Med Student’s Over Easy is back and this month Andy talks with frequent guests Geoff Comp, Patricia Capone and Kaitlin Bowers about the importance of finding a mentor.


Finding a mentor is one of the most crucial things you can do as a student interested in Emergency Medicine. Emergency Medicine is very competitive and some portions of the application process are unique to the specialty. Having someone to help guide you early on in your journey can have a huge impact on your success in the match. Many students aren’t sure when and how to find a mentor while others may be lucky enough to have a mentor but aren’t getting the most out of the relationship. Your EMOE team is here to help!


When should I get a mentor?

Start looking early! Most students spend the first year of medical school getting acclimated and settling into a studying routine. The second year tends to be when students start exploring specialties through local interest groups, national conferences, or shadowing experiences. This is a great time to start thinking about a mentor. Some students don’t land on EM until they have had experience on rotations third year, that is ok too. It is never too late to make connections.


How do I find a mentor?

There are so many different places you can find a mentor. Most of the national EM organizations (ACOEP, EMRA, AAEM, SAEM) all have mentorship programs. It is very easy to fill out their questionnaires and get paired up with a physician. If possible, I would recommend trying to find a match for yourself organically. The reason for this is that instead of being assigned, you will have the option to talk to different potential mentors first and decide who you feel fits best with your personality and career goals. You can do this within your own school, rotation site (if you are a 3rd or 4th year), or at a conference. Conferences are great places to network because EM is a small world so odds are if you meet one physician and mention that you are interested in wilderness medicine or programs in Ohio or whatever your interests are they will often know someone else in the room that has similar interests and can introduce you.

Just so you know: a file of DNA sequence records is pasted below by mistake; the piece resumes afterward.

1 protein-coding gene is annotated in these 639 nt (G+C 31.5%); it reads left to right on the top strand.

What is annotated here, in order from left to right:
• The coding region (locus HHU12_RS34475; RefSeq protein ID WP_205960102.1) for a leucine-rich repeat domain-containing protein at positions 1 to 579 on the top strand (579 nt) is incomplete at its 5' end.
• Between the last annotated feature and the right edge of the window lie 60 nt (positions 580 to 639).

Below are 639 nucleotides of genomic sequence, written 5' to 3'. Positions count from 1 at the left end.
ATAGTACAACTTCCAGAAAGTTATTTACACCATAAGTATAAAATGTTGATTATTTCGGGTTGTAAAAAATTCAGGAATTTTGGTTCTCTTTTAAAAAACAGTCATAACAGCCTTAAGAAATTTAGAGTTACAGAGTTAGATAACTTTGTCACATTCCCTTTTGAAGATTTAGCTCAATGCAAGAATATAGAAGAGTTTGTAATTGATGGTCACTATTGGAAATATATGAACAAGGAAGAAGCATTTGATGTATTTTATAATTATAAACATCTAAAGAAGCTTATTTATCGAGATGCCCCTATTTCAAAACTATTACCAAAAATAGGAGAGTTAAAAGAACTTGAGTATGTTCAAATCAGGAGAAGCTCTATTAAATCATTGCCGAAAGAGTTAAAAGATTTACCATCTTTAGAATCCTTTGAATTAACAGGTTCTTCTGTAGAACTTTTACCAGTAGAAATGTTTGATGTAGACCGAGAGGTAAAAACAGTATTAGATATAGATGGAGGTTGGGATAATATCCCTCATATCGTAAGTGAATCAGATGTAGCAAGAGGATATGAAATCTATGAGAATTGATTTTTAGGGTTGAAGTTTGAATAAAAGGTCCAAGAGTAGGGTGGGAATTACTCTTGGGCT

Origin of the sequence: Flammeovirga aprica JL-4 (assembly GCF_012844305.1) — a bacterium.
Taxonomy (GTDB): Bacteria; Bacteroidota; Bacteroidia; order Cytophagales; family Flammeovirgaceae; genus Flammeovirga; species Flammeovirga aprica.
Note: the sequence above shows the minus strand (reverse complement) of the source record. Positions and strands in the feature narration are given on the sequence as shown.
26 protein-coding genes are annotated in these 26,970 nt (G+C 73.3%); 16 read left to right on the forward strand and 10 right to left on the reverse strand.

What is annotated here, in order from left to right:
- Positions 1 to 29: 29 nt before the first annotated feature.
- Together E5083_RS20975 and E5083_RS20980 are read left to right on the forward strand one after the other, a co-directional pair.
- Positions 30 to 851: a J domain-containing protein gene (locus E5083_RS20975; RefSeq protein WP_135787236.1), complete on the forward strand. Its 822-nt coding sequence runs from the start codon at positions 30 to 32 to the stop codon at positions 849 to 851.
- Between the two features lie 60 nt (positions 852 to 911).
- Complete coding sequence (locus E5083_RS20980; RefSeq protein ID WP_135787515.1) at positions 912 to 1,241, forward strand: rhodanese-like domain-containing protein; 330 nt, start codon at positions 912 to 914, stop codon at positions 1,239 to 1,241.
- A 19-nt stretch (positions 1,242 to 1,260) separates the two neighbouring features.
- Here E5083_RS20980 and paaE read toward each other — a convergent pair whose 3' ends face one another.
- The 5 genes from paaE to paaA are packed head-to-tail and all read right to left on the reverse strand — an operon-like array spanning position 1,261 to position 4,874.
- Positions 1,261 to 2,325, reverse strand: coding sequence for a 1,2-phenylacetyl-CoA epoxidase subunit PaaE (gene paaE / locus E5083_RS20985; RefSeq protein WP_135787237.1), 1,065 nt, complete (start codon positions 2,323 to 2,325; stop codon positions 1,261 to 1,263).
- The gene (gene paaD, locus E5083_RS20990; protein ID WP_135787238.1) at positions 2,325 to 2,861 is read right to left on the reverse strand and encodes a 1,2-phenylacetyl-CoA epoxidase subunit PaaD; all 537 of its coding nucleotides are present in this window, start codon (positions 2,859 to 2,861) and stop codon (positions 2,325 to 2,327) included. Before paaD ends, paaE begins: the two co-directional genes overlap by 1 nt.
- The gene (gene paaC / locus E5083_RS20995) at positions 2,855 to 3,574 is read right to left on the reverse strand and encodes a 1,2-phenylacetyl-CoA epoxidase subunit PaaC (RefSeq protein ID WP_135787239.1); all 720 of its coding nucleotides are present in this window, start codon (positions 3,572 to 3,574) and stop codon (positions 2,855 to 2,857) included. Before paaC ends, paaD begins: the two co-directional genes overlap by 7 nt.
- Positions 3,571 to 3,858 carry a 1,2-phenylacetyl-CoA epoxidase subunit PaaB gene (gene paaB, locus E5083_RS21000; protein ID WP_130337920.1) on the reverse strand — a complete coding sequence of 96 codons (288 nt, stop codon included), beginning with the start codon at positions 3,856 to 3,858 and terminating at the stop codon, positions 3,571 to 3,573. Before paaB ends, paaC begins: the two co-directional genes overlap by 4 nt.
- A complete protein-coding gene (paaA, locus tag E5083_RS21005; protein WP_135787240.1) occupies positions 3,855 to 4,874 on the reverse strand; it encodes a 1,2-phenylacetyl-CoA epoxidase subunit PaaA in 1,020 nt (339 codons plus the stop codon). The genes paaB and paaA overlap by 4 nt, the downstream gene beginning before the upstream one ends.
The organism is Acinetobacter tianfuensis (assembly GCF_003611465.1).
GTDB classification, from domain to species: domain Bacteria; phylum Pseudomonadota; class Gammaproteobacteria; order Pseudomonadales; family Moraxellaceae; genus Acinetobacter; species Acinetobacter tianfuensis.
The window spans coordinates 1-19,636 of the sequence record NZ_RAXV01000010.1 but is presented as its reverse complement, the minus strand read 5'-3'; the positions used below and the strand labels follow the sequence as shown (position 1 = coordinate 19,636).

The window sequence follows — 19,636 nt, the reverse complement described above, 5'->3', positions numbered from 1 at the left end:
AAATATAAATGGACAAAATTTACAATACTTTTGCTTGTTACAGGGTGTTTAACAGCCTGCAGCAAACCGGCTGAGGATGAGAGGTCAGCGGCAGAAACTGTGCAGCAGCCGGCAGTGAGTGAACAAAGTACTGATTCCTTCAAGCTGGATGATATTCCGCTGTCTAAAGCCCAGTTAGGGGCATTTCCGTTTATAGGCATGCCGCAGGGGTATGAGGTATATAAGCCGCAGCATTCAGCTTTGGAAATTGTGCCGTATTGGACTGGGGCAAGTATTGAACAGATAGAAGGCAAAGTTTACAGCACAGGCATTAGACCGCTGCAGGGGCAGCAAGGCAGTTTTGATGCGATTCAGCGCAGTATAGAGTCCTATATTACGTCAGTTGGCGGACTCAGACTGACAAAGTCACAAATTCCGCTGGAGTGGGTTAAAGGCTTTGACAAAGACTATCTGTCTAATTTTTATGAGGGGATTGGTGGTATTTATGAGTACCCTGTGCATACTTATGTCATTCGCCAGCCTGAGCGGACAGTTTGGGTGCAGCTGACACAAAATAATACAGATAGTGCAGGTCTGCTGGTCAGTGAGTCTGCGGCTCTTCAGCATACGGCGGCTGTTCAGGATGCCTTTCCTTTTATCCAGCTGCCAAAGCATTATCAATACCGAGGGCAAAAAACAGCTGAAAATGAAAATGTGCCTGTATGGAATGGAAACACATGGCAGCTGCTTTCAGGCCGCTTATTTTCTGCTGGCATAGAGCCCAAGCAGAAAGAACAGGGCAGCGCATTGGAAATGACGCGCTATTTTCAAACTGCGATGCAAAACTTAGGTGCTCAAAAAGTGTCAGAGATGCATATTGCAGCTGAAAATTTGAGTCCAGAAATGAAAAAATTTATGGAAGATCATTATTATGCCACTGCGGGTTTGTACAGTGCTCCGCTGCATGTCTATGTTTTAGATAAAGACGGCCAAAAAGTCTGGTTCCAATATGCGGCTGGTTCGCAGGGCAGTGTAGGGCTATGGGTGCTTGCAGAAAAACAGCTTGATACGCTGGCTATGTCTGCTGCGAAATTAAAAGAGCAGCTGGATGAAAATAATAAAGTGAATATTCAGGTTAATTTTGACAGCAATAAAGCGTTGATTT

Can I have more than one mentor?

 Yes! We would actually recommend having multiple mentors who each fill a different role. You might find a mentor who can give you great advice on couples matching but isn’t familiar with the EM landscape in Florida where you are hoping to match. So perhaps you find a different mentor who is familiar with Florida programs. Also, don’t forget that residents can be great mentors as well!


How do I get the most out of my mentee-mentor relationship?

  • Be honest and open about your mistakes/red flags
    • Work on making sure you can optimize how you look on paper
  • Allow your mentor to help catapult you – don’t be shy when it comes to them introducing you to other friends/colleagues
  • Remain professional!! (EM is a small world)
  • Reach out to the mentor with questions
    • Ask for pathway questions


Take Home Points:

  • Find a mentor early on in medical school that you feel comfortable with and who you know can give you objective feedback.
  • Understand that your personal development can be just as important as your medical knowledge.
  • You will need different types of mentors at different stages of your career – it is good to have multiple mentors who fill different roles!
  • Keep in touch with your mentors.


Listen to the Episode


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Finding a Mentor- Med Student Over Easy

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